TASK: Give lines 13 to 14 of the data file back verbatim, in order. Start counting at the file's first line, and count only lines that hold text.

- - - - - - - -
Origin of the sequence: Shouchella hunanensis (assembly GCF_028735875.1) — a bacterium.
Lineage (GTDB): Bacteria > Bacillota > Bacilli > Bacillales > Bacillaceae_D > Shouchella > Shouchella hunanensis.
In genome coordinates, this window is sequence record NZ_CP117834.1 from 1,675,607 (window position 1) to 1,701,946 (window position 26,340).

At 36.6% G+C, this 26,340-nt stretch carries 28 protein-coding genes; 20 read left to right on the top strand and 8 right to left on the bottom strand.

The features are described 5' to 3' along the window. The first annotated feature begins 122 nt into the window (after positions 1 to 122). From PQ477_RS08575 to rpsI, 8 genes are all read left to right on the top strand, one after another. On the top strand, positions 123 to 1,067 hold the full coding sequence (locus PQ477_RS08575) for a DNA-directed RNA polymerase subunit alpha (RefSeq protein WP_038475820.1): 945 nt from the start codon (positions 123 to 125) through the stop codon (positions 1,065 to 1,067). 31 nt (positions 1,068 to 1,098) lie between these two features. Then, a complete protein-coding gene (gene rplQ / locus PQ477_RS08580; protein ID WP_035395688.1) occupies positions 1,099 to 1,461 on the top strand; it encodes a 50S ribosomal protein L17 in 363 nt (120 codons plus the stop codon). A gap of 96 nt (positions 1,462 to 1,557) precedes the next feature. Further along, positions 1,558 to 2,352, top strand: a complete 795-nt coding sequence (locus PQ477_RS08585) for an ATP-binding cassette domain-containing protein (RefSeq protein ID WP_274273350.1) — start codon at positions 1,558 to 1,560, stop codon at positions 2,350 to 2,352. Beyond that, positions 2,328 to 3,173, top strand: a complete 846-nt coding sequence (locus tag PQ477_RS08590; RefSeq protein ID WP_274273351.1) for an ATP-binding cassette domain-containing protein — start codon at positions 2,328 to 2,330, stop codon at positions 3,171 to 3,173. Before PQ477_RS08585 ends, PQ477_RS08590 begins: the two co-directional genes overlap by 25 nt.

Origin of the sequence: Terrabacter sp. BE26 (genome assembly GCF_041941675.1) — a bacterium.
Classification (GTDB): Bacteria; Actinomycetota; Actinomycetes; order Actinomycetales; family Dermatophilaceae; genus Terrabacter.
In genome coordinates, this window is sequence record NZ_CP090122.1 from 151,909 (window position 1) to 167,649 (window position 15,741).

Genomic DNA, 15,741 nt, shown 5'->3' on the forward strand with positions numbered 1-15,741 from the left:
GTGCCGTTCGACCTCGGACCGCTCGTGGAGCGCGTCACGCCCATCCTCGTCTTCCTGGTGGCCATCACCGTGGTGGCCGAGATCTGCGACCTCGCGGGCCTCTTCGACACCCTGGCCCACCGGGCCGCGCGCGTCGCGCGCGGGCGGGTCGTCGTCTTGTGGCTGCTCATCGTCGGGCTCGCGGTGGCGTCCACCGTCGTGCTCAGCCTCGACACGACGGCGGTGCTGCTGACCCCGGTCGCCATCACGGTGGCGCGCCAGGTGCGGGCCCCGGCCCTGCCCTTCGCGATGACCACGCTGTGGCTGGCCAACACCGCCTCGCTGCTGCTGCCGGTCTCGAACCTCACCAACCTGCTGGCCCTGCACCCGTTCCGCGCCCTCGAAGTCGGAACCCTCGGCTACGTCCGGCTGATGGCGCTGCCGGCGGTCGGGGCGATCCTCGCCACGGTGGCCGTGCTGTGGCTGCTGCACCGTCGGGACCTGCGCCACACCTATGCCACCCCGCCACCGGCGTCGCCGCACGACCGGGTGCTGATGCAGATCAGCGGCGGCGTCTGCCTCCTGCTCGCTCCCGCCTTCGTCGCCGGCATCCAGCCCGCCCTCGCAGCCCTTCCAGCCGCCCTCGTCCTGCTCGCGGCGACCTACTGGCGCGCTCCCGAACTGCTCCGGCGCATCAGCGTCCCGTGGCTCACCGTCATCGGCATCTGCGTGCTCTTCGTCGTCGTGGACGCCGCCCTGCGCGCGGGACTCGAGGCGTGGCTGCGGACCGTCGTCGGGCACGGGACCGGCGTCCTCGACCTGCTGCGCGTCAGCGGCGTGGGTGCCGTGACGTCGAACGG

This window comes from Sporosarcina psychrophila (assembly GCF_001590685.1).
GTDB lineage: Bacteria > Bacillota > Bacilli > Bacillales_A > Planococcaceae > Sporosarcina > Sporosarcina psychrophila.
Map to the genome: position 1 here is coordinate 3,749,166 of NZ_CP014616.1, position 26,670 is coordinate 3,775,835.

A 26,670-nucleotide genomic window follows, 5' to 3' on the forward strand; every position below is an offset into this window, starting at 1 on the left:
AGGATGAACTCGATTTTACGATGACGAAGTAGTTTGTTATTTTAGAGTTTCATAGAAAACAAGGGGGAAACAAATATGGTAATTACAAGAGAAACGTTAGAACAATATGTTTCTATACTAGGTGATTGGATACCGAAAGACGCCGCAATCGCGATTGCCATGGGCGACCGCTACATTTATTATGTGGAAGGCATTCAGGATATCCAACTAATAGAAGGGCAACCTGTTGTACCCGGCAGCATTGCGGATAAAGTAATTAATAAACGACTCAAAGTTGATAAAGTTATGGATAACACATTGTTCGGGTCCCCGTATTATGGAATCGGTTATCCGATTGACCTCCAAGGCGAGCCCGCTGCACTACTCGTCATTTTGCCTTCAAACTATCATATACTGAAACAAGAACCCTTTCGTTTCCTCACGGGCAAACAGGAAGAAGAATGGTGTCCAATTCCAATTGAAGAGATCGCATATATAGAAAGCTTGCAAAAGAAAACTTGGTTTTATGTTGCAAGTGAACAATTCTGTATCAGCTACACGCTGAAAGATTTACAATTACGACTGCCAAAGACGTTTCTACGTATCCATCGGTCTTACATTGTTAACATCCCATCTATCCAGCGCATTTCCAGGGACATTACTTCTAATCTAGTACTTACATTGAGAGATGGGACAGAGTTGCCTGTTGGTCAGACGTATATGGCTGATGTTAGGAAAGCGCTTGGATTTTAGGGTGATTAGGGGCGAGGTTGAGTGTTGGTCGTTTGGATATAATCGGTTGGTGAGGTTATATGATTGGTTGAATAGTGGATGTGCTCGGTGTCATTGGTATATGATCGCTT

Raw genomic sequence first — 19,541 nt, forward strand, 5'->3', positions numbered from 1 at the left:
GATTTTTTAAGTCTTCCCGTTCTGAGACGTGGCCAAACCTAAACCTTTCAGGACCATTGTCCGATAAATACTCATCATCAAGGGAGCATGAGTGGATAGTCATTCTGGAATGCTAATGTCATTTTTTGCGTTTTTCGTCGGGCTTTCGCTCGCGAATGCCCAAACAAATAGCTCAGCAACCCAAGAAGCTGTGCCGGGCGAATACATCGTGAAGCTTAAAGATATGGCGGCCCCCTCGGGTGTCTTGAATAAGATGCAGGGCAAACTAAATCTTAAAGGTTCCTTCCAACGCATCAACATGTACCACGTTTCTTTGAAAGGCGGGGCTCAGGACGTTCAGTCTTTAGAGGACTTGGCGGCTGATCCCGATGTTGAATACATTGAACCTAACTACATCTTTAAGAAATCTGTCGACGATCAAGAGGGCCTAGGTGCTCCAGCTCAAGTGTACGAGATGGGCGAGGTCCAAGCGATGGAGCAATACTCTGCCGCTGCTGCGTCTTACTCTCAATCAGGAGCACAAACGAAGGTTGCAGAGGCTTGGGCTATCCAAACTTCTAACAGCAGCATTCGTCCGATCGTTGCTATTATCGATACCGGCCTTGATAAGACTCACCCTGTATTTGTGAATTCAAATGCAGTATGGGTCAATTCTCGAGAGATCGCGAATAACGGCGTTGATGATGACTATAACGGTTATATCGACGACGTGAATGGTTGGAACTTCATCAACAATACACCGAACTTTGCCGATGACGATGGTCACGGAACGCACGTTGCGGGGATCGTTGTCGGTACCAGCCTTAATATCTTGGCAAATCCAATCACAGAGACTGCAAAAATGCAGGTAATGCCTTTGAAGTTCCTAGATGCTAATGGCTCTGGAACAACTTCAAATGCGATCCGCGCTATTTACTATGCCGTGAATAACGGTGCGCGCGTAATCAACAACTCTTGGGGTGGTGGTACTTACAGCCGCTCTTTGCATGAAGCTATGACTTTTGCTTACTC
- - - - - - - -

Map to the genome: position 1 here is coordinate 3,749,166 of NZ_CP014616.1, position 26,670 is coordinate 3,775,835.

A 26,670-nucleotide genomic window follows, 5' to 3' on the forward strand; every position below is an offset into this window, starting at 1 on the left: